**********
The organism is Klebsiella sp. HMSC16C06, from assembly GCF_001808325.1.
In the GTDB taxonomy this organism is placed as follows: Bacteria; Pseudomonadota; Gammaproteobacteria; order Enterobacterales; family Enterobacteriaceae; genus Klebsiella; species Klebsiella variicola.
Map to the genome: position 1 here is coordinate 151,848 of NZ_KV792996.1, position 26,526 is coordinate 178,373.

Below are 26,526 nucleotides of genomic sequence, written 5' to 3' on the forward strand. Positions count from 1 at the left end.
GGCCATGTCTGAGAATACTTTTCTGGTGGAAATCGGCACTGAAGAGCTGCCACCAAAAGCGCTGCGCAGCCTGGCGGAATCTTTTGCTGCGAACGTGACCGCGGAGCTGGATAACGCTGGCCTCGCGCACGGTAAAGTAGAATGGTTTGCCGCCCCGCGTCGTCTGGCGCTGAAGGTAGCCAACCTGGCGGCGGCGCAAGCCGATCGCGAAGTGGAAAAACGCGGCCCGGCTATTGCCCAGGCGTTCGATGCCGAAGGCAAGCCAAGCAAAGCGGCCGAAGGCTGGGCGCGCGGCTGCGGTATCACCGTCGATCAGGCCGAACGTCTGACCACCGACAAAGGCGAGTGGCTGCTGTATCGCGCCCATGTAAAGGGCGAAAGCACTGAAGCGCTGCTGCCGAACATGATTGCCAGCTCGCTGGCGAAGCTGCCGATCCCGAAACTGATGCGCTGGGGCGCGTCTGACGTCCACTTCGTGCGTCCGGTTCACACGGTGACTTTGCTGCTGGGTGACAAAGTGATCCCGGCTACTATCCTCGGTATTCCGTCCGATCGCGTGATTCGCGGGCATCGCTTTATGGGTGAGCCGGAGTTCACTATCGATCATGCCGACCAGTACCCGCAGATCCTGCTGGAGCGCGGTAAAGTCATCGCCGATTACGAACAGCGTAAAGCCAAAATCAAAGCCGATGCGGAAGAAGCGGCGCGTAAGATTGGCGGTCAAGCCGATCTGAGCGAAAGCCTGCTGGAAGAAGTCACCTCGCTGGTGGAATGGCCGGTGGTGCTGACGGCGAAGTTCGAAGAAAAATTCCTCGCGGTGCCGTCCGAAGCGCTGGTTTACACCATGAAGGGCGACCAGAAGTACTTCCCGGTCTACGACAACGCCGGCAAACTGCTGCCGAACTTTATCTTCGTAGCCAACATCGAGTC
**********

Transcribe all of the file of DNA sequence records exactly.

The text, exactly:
The organism is Klebsiella sp. HMSC16C06, from assembly GCF_001808325.1.
In the GTDB taxonomy this organism is placed as follows: Bacteria; Pseudomonadota; Gammaproteobacteria; order Enterobacterales; family Enterobacteriaceae; genus Klebsiella; species Klebsiella variicola.
Map to the genome: position 1 here is coordinate 151,848 of NZ_KV792996.1, position 26,526 is coordinate 178,373.

Below are 26,526 nucleotides of genomic sequence, written 5' to 3' on the forward strand. Positions count from 1 at the left end.
GGCCATGTCTGAGAATACTTTTCTGGTGGAAATCGGCACTGAAGAGCTGCCACCAAAAGCGCTGCGCAGCCTGGCGGAATCTTTTGCTGCGAACGTGACCGCGGAGCTGGATAACGCTGGCCTCGCGCACGGTAAAGTAGAATGGTTTGCCGCCCCGCGTCGTCTGGCGCTGAAGGTAGCCAACCTGGCGGCGGCGCAAGCCGATCGCGAAGTGGAAAAACGCGGCCCGGCTATTGCCCAGGCGTTCGATGCCGAAGGCAAGCCAAGCAAAGCGGCCGAAGGCTGGGCGCGCGGCTGCGGTATCACCGTCGATCAGGCCGAACGTCTGACCACCGACAAAGGCGAGTGGCTGCTGTATCGCGCCCATGTAAAGGGCGAAAGCACTGAAGCGCTGCTGCCGAACATGATTGCCAGCTCGCTGGCGAAGCTGCCGATCCCGAAACTGATGCGCTGGGGCGCGTCTGACGTCCACTTCGTGCGTCCGGTTCACACGGTGACTTTGCTGCTGGGTGACAAAGTGATCCCGGCTACTATCCTCGGTATTCCGTCCGATCGCGTGATTCGCGGGCATCGCTTTATGGGTGAGCCGGAGTTCACTATCGATCATGCCGACCAGTACCCGCAGATCCTGCTGGAGCGCGGTAAAGTCATCGCCGATTACGAACAGCGTAAAGCCAAAATCAAAGCCGATGCGGAAGAAGCGGCGCGTAAGATTGGCGGTCAAGCCGATCTGAGCGAAAGCCTGCTGGAAGAAGTCACCTCGCTGGTGGAATGGCCGGTGGTGCTGACGGCGAAGTTCGAAGAAAAATTCCTCGCGGTGCCGTCCGAAGCGCTGGTTTACACCATGAAGGGCGACCAGAAGTACTTCCCGGTCTACGACAACGCCGGCAAACTGCTGCCGAACTTTATCTTCGTAGCCAACATCGAGTC